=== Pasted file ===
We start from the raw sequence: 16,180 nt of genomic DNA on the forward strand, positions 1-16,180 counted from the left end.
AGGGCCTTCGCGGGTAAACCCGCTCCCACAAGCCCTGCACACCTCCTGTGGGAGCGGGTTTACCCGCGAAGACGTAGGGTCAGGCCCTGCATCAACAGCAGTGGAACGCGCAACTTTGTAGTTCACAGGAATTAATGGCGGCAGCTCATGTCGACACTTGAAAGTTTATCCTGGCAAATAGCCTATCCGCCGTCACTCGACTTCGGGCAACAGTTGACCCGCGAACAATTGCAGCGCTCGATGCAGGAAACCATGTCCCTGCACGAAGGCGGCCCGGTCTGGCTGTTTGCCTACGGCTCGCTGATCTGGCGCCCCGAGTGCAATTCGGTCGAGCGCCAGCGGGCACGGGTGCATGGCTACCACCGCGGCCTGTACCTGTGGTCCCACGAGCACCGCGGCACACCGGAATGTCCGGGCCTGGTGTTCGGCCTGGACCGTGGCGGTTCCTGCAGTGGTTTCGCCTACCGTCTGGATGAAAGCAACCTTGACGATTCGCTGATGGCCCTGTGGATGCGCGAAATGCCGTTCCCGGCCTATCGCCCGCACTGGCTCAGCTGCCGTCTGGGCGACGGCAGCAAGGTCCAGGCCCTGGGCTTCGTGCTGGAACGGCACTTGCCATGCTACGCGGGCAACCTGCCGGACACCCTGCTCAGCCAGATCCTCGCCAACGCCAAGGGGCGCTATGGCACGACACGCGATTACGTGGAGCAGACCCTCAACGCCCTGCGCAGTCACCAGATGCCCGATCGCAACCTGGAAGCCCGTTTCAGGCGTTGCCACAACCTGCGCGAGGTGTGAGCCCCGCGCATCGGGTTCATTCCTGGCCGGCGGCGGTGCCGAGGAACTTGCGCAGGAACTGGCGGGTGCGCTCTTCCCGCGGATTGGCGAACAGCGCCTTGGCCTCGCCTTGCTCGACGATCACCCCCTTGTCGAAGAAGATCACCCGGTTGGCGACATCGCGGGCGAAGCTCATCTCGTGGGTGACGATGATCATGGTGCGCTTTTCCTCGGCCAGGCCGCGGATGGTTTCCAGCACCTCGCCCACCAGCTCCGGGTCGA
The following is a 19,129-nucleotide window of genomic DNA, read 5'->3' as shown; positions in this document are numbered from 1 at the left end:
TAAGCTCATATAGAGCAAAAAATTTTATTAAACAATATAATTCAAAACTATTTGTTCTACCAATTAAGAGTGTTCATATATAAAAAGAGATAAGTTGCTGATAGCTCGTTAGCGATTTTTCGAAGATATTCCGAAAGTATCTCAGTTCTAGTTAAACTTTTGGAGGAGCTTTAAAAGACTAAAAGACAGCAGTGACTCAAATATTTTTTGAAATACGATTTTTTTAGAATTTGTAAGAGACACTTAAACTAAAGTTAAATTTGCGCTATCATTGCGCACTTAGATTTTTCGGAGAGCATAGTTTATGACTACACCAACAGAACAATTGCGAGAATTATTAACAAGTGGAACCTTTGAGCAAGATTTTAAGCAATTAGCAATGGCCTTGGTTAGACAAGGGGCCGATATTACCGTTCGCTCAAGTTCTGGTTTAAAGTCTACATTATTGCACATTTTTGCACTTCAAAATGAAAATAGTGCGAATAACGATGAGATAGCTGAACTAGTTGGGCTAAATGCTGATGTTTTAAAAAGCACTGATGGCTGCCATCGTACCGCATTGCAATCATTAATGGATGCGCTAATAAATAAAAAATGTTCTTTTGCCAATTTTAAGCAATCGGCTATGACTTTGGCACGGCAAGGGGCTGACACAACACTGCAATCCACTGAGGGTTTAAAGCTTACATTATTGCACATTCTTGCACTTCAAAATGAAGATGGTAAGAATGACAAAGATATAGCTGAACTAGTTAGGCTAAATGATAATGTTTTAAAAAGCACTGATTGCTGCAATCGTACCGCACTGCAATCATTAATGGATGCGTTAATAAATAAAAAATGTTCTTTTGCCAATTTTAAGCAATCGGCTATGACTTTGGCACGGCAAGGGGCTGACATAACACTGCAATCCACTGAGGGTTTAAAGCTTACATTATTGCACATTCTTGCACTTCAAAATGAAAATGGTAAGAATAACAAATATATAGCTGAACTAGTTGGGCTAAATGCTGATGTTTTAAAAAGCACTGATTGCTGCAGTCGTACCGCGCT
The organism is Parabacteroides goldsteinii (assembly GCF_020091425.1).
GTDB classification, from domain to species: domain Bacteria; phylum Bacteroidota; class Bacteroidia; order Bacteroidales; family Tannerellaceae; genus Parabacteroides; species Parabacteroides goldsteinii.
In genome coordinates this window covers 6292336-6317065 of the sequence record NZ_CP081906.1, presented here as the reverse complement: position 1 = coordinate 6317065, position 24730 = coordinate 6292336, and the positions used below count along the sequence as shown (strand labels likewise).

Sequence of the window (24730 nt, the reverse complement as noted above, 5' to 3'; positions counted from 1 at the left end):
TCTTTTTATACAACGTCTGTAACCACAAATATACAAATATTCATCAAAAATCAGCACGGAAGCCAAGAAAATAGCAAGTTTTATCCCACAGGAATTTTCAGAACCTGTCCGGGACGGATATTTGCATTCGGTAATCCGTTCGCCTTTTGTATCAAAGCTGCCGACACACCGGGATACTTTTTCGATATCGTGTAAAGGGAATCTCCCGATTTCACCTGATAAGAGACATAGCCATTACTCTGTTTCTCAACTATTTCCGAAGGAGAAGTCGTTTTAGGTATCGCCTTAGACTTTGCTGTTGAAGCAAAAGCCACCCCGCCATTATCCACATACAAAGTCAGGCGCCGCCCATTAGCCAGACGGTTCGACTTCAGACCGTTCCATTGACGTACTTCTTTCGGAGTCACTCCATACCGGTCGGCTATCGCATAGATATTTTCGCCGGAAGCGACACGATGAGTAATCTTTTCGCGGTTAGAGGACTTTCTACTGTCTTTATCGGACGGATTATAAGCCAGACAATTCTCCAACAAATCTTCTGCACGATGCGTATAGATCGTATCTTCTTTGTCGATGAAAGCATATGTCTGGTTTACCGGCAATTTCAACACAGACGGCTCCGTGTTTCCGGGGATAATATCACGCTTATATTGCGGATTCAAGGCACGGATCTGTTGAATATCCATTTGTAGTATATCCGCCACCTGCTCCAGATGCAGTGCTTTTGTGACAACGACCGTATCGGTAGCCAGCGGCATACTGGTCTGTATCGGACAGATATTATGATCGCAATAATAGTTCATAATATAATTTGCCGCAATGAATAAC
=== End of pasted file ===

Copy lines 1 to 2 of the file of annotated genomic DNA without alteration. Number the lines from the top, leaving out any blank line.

We start from the raw sequence: 16,180 nt of genomic DNA on the forward strand, positions 1-16,180 counted from the left end.
AGGGCCTTCGCGGGTAAACCCGCTCCCACAAGCCCTGCACACCTCCTGTGGGAGCGGGTTTACCCGCGAAGACGTAGGGTCAGGCCCTGCATCAACAGCAGTGGAACGCGCAACTTTGTAGTTCACAGGAATTAATGGCGGCAGCTCATGTCGACACTTGAAAGTTTATCCTGGCAAATAGCCTATCCGCCGTCACTCGACTTCGGGCAACAGTTGACCCGCGAACAATTGCAGCGCTCGATGCAGGAAACCATGTCCCTGCACGAAGGCGGCCCGGTCTGGCTGTTTGCCTACGGCTCGCTGATCTGGCGCCCCGAGTGCAATTCGGTCGAGCGCCAGCGGGCACGGGTGCATGGCTACCACCGCGGCCTGTACCTGTGGTCCCACGAGCACCGCGGCACACCGGAATGTCCGGGCCTGGTGTTCGGCCTGGACCGTGGCGGTTCCTGCAGTGGTTTCGCCTACCGTCTGGATGAAAGCAACCTTGACGATTCGCTGATGGCCCTGTGGATGCGCGAAATGCCGTTCCCGGCCTATCGCCCGCACTGGCTCAGCTGCCGTCTGGGCGACGGCAGCAAGGTCCAGGCCCTGGGCTTCGTGCTGGAACGGCACTTGCCATGCTACGCGGGCAACCTGCCGGACACCCTGCTCAGCCAGATCCTCGCCAACGCCAAGGGGCGCTATGGCACGACACGCGATTACGTGGAGCAGACCCTCAACGCCCTGCGCAGTCACCAGATGCCCGATCGCAACCTGGAAGCCCGTTTCAGGCGTTGCCACAACCTGCGCGAGGTGTGAGCCCCGCGCATCGGGTTCATTCCTGGCCGGCGGCGGTGCCGAGGAACTTGCGCAGGAACTGGCGGGTGCGCTCTTCCCGCGGATTGGCGAACAGCGCCTTGGCCTCGCCTTGCTCGACGATCACCCCCTTGTCGAAGAAGATCACCCGGTTGGCGACATCGCGGGCGAAGCTCATCTCGTGGGTGACGATGATCATGGTGCGCTTTTCCTCGGCCAGGCCGCGGATGGTTTCCAGCACCTCGCCCACCAGCTCCGGGTCGA